At about 9:30 pm, Israeli forces fired artillery shells near the Tibnine home of Ahmad Fawaz, 41, a car mechanic. The family hid inside their hallway, but a shell exploded just outside the house, spraying shrapnel inside. The attack injured five members of the Fawaz family: Ahmad Fawaz received shrapnel wounds to his hip and arm; his son Muhammad, 13, received shrapnel in the toe of his left foot and in his stomach area; Ali, Muhammad’s twin brother, had slight shrapnel wounds to his leg; Ahmad’s wife Fatima had shrapnel wounds to her leg and left shoulder; Ahmed’s mother Jamila, 80, had a nerve in her leg cut by shrapnel, and also had cuts on her body from glass shattered by the explosion.[4]

After the attack, Ahmad Fawaz put his family in his car – a clear indication both his legs were still functioning at the time – and drove them to the local gendarmerie (serail) building, where he arrived at about 10 pm. The civil defense officials based at the gendarmerie building first took the wounded to the Tibnine hospital, where they received first aid, but decided to move them to the better-equipped Tyre hospital for further treatment, since the Tibnine hospital had no pain killers available. The records of the Tibnine Red Cross office, located adjacent to the hospital, document the intake of the wounded members of the Fawaz family, as well as the nature of their injuries. Most important, the records confirm that Ahmad Fawaz had no major injuries to his legs.

Husain Ayyad, 27, an eight-year veteran of the Lebanese Red Cross, and Husain Farhat, 21, a five-year veteran, recalled in separate interviews with Human Rights Watch that the local gendarmerie had contacted their office to alert them to wounded civilians; they immediately put their Tibnine ambulance, number 782, on standby.[5] Ambulance 782 was staffed by Ayyad, who drove the ambulance, Farhat, and Muhammad Burji. Shortly after 10:30 p.m., the Tibnine Hospital asked the Red Cross to prepare to transfer the three most seriously wounded – Ahmad Fawaz, his son Muhammad, and his mother Jamila – to Tyre. The Tibnine ambulance crew strapped Jamila into a wheelchair directly behind the driver’s cabin, and then put Ahmad and Muhammad on the two stretchers in the back of their ambulance.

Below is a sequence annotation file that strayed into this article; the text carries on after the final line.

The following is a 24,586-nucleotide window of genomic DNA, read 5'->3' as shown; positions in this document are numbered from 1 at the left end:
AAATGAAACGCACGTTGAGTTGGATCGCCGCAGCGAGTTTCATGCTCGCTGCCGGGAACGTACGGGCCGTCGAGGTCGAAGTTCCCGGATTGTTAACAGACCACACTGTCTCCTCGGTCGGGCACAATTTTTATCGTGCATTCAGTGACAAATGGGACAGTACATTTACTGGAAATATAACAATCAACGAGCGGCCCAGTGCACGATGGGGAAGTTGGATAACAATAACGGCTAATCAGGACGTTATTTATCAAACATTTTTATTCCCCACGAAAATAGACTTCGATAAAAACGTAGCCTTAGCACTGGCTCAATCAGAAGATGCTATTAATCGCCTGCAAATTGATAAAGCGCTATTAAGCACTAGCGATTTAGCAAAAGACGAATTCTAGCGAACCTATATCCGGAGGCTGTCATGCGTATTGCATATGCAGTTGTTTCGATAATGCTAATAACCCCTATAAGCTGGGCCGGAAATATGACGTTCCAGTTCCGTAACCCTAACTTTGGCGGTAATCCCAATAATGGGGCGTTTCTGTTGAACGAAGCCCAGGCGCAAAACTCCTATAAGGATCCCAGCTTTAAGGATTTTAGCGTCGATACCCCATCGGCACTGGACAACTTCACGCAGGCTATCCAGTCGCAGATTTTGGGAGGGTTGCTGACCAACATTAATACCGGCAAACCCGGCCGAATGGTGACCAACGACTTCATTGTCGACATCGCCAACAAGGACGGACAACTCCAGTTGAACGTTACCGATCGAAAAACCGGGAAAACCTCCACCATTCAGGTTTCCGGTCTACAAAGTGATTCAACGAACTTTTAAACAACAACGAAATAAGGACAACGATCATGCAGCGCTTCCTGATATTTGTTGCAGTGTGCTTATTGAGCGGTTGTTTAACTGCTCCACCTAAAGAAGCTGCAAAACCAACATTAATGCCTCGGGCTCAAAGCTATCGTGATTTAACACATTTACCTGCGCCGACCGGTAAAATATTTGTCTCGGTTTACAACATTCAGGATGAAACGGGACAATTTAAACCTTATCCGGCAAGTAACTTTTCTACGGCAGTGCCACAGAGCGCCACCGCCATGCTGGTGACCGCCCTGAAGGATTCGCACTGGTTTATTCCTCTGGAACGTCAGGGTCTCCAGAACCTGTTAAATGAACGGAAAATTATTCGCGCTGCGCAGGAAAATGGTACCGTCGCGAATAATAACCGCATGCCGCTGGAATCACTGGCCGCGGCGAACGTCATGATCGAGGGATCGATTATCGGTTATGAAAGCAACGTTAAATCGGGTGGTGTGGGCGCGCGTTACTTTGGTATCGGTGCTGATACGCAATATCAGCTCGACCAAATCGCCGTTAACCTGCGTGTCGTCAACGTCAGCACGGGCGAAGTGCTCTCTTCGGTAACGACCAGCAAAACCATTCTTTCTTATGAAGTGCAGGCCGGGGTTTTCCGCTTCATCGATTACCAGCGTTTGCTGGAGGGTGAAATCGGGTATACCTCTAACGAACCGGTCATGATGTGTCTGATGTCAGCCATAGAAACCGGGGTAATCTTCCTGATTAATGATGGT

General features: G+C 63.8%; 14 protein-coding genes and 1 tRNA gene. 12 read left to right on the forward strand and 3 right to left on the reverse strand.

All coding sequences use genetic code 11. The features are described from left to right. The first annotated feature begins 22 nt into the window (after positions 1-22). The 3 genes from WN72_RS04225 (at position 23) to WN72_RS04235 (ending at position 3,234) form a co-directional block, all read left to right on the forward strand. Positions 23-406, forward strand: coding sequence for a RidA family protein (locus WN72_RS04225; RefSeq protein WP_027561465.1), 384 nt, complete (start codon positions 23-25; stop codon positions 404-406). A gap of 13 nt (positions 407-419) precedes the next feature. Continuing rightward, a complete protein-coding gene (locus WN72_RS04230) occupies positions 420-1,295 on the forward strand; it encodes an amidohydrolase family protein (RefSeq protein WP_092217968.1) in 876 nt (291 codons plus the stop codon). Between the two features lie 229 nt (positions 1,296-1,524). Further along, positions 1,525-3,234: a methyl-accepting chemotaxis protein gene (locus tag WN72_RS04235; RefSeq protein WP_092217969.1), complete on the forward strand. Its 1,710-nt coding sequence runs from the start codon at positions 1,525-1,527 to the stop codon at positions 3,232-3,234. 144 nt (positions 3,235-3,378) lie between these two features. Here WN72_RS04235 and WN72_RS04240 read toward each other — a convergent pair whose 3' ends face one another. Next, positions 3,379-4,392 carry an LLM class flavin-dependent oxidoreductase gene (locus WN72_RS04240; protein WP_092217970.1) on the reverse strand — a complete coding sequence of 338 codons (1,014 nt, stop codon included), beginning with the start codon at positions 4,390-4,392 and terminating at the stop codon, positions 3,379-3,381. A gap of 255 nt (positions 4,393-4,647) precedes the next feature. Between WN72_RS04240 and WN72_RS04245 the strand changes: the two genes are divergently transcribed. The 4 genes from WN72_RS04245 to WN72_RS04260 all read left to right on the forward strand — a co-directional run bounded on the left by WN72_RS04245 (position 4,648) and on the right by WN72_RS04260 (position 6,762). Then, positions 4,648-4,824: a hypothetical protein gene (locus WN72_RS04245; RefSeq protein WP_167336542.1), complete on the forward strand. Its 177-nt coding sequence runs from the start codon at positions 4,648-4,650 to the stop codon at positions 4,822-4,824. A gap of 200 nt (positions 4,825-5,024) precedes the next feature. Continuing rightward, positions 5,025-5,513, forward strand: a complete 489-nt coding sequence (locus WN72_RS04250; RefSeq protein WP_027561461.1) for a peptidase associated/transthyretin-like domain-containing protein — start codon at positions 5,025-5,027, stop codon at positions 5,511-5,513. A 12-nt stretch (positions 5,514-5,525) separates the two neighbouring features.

The Lebanese Red Cross officials in Tibnine made contact with their counterparts in Tyre; they decided to dispatch a second ambulance, number 777, from Tyre to meet ambulance 782 mid-way in Qana to take the wounded so that the Tibnine ambulance could return to its base. The Tyre ambulance was staffed by Qasim Cha`lan, as driver, Muhammad Hasan and Nadir Juda.

The ambulance crews interviewed by Human Rights Watch reported that both ambulances were clearly marked and identifiable as ambulances from a great distance. Painted white, they had large red crosses painted on their sides and roof. They each had a large Red Cross flag attached to the roof, illuminated by a spotlight mounted on the roof. The ambulances also had a piercing, flashing blue light designed to be visible at a great distance, even at night. The ambulance personnel confirmed that they had left their lights and sirens on during the entire operation, as standard procedure.

On the way to Qana, the Tibnine ambulance crew spotted Israeli warplanes flying overhead. They saw an Israeli warplane fire a missile just ahead of them, near the village of Haris, causing a huge explosion. Husain Ayyad, the driver, called the Tibnine Red Cross office to report what had happened and to ask for instructions, and was told to proceed cautiously.[6] The Tibnine operations room decided to hold off on sending a second ambulance with the other wounded family members because of the precarious security situation.

The two ambulances arrived in Qana around the same time and parked close to each other in the central square, adjacent to the large open public memorial. They chose the site because it was an open area, where they would be clearly visible from the air. Both ambulances left all their lights on during the transfer operation. They parked facing the same direction, with ambulance 777 just in front of ambulance 782 (so the rear door of ambulance 777 was just next to the driver’s window of ambulance 782 on its right).

D notes the location of the driver seat in the ambulance.

The ambulance crews quickly transferred the three wounded from ambulance 782 to ambulance 777. All three of the Tibnine ambulance 782 crew and two of the Tyre ambulance 777 crew reentered their respective ambulances; Qasim Cha`lan of ambulance 777 remained outside, talking to Husain Ayyad of ambulance 782, to get information about the wounded. As Cha`lan was closing the back door of ambulance 777, a missile most likely fired from an Israeli drone (not from an Israeli airplane or helicopter, as earlier reported) struck the rear of the roof of ambulance 777, which was now holding the wounded, in the same positions as in the Tibnine ambulance (Jamila in the chair behind the driver, Ahmad and Muhammad on the stretchers in the back).

Human Rights Watch originally reported that the ambulances had been struck by missiles fired from an Israeli airplane, but that conclusion was incorrect. In its follow-up investigation, Human Rights Watch considered all of the possible sources for the missiles that hit the ambulances, including Israeli air plane fire, Israeli helicopter fire, Israeli drone fire, or Israeli artillery fire, as well as the possibility that the ambulances had been hit by a Hezbollah-fired Katyusha rocket or artillery.